Since the first case of COVID-19 was detected in Uganda, lives have and continue to change dramatically. With several measures and televised Presidential directives, the #StayHome mantra continues to impact lives in various ways. Refugees and host communities have not been spared – if any, the pandemic has worsened the already biting challenges and vulnerabilities.
With some vulnerable communities in ‘hard-to-reach’ places at the receiving end of the directives and its associated enforcement and curfew, many of the things happening in and around refugee-hosting areas haven’t made it to the media. Many refugees and hosts are mired in inadequately documented challenges.
While communities have not resigned themselves to the hurdles at hand and are adopting numerous creative coping mechanisms, the ways in which such resilience and positive coping mechanisms can be supported and replicated elsewhere by government, civil society, and international actors requires further exploration.
The international criminal law (ICL) system can only hear and describe a tiny fraction of what people experience, particularly when it comes to sexual violence. The ICL system not only makes it difficult for victims to disclose their experiences, but often misplaces, deprioritises and erases the sexual elements of violence under other headings such as ‘torture’ and ‘inhumane treatment’. This is what inspired ‘Call It What It Is’, a campaign designed to enable victims to freely testify in a system where sexual violence is better articulated.
On 23 October 2019, the UN Secretary-General announced the establishment of a High-Level Panel on Internal Displacement in an event organised to mark the 10-anniversary of the adoption of the African Union Convention for the Protection and Assistance of Internally Displaced Persons (IDPs) in Africa a.k.a Kampala Convention. Herein, I argue that the yet to be composed panel should look deeply into the vulnerabilities of refugees and focus on addressing the root causes of internal displacements.
The Kingdom of the Netherlands recently (7-8 October 2019) demonstrated its commitment to improving Mental Health and Psychosocial Support (MHPSS) for millions of people affected by conflicts and forced displacements through the first International Conference on Mental Health and Psychosocial Support in Crisis held in Amsterdam. I bring to you the (audio-recorded) speech of Dr. Olaro Charles, Director of Clinical Services at the Ministry of Health who represented the Government of the Republic of Uganda at the conference.
Despite tremendous technological advancements, increase in number of ‘experts’ with spectacular insights on laws and policies to make this world a better place, international community still grapple with disturbing cases and statistics of human rights abuses including conflict-related sexual violence. Consequently, the need to empower national and international practitioners on documentation and investigation has suffused among humanitarian and development actors as one of the measures of tackling impunity and guaranteeing non-repetition of human rights abuses and violations.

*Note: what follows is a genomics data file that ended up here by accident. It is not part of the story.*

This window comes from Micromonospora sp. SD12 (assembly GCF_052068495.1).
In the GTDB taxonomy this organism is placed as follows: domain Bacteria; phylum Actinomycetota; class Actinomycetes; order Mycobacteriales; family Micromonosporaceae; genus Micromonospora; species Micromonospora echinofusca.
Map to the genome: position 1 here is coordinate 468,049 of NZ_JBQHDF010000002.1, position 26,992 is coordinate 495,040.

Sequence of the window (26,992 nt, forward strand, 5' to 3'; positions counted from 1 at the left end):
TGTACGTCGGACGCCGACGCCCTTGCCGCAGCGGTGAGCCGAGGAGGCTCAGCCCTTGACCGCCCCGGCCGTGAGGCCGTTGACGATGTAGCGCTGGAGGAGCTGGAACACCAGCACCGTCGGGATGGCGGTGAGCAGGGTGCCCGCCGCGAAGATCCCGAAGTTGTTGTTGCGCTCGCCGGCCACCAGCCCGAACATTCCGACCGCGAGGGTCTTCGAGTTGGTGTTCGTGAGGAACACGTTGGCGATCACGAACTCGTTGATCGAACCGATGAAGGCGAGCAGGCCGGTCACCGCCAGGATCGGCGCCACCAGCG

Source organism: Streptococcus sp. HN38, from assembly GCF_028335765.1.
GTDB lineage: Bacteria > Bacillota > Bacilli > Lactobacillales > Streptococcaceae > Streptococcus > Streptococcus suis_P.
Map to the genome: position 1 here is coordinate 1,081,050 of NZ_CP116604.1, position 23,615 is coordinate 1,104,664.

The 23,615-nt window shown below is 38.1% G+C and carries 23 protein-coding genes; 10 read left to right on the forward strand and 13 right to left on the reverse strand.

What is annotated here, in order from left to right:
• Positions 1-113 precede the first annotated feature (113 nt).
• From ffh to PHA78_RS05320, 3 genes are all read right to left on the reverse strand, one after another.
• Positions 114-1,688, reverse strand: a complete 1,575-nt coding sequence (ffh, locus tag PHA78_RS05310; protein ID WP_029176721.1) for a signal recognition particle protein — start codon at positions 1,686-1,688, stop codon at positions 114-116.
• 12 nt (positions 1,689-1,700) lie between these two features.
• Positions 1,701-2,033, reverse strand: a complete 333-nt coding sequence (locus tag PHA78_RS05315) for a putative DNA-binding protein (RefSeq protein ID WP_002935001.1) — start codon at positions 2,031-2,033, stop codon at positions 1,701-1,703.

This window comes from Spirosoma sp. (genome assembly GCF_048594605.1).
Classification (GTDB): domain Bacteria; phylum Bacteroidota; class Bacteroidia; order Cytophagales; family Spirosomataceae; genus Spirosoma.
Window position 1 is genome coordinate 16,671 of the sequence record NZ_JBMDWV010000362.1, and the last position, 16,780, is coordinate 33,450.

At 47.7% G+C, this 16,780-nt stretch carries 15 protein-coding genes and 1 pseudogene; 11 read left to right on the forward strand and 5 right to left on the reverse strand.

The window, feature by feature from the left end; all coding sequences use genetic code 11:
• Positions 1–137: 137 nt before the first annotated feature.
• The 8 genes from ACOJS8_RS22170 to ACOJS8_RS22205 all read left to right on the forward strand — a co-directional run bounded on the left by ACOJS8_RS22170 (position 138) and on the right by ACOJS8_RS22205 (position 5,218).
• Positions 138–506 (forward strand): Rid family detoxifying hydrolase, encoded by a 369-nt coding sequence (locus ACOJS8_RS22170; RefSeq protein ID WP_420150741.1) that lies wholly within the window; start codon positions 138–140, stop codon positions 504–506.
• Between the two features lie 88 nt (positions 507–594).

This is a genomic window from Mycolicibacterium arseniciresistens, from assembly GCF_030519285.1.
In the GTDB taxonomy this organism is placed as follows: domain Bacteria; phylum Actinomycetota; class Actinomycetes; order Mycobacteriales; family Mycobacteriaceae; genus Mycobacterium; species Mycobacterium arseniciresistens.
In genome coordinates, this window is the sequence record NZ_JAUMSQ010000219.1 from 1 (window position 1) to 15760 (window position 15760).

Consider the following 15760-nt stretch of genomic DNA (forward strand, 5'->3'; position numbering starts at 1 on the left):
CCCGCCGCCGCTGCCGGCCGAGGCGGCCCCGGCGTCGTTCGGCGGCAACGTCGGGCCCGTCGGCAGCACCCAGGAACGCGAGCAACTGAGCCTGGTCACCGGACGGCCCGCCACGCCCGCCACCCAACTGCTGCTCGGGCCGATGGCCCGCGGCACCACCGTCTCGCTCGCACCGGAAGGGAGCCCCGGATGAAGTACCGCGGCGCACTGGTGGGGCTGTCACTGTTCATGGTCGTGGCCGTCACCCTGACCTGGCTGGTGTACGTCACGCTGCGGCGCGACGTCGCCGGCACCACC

After several years of work on Conflict-Related Sexual Violence (CRSV), this declaration is a demonstration that through rigorous advocacy, we can collectively realise progressive transformation towards better support for survivors/victims and gender inclusivity. However, herculean hurdles lie ahead of the journeys toward realising contexts where all survivors can access and uptake services without discrimination, and where survivors/victims are not only beneficiaries of services but also active partners in response to and prevention of sexual violence.
I have had an interesting photography journey thus far! With numerous interactions with ‘professional’ photographers, I have learnt to view the world in an entirely different way. That said, I have contributed to Refugee Law Project’s photo gallery with my ‘raw’ photos which 'professional' photographers refer to as amateur, but I brand them as ‘organic photos’ since they contain no artificial additives. For those who missed out on my photos shared via social media and/or struggle with the constant bustle and alerts of the 'new media', worry no more – the Photo Gallery on RLP’s website is up and running with carefully selected and stunning photos.
This briefing paper follows RLP's participation in the commemoration of the Day of the African Child (June 19) under the theme "Humanitarian Action in Africa: Children's Rights First" during which we organised two roundtable discussions - one with children and the other with adults caretakers to discuss key issues related to the theme of the day.
In the interest of reaching a large refugee population with diverse languages, these translations are a fulfilment of our mandate; "To be a resource for forced migrants and relevant actors". The 8 languages into which the statement has been translated only encompass a portion of the broad language needs of forced migrants in Uganda, and ignites discussion on the urgent need for refugee-serving agencies to rethink their approaches of sharing written information to their clients.
Environmental pollution affects our health, our access to clean air and water, and a healthy ecosystem. Our environment is a determinant of our health. While our day-to-day lives may not feel threatened right now, air pollution has a compounding affect that will only grow worse without intervention. Each one of us ought to take actions that reduce on pollution.